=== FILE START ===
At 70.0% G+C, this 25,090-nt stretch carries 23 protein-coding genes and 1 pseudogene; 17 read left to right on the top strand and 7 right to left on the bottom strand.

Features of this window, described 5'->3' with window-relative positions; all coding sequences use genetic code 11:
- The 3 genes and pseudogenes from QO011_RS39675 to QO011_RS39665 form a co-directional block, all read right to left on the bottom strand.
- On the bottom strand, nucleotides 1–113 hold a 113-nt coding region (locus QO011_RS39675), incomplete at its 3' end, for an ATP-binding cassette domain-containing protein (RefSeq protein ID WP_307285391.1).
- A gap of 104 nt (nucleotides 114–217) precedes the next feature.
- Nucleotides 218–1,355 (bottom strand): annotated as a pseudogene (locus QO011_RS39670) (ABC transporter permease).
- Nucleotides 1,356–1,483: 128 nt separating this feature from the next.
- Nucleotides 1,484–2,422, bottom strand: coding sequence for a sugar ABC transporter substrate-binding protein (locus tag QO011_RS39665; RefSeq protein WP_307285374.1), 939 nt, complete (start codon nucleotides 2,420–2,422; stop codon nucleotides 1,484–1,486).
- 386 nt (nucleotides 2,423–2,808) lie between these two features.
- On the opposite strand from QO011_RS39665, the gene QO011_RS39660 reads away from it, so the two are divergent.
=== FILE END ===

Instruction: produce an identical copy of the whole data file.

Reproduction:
At 70.0% G+C, this 25,090-nt stretch carries 23 protein-coding genes and 1 pseudogene; 17 read left to right on the top strand and 7 right to left on the bottom strand.

Features of this window, described 5'->3' with window-relative positions; all coding sequences use genetic code 11:
- The 3 genes and pseudogenes from QO011_RS39675 to QO011_RS39665 form a co-directional block, all read right to left on the bottom strand.
- On the bottom strand, nucleotides 1–113 hold a 113-nt coding region (locus QO011_RS39675), incomplete at its 3' end, for an ATP-binding cassette domain-containing protein (RefSeq protein ID WP_307285391.1).
- A gap of 104 nt (nucleotides 114–217) precedes the next feature.
- Nucleotides 218–1,355 (bottom strand): annotated as a pseudogene (locus QO011_RS39670) (ABC transporter permease).
- Nucleotides 1,356–1,483: 128 nt separating this feature from the next.
- Nucleotides 1,484–2,422, bottom strand: coding sequence for a sugar ABC transporter substrate-binding protein (locus tag QO011_RS39665; RefSeq protein WP_307285374.1), 939 nt, complete (start codon nucleotides 2,420–2,422; stop codon nucleotides 1,484–1,486).
- 386 nt (nucleotides 2,423–2,808) lie between these two features.
- On the opposite strand from QO011_RS39665, the gene QO011_RS39660 reads away from it, so the two are divergent.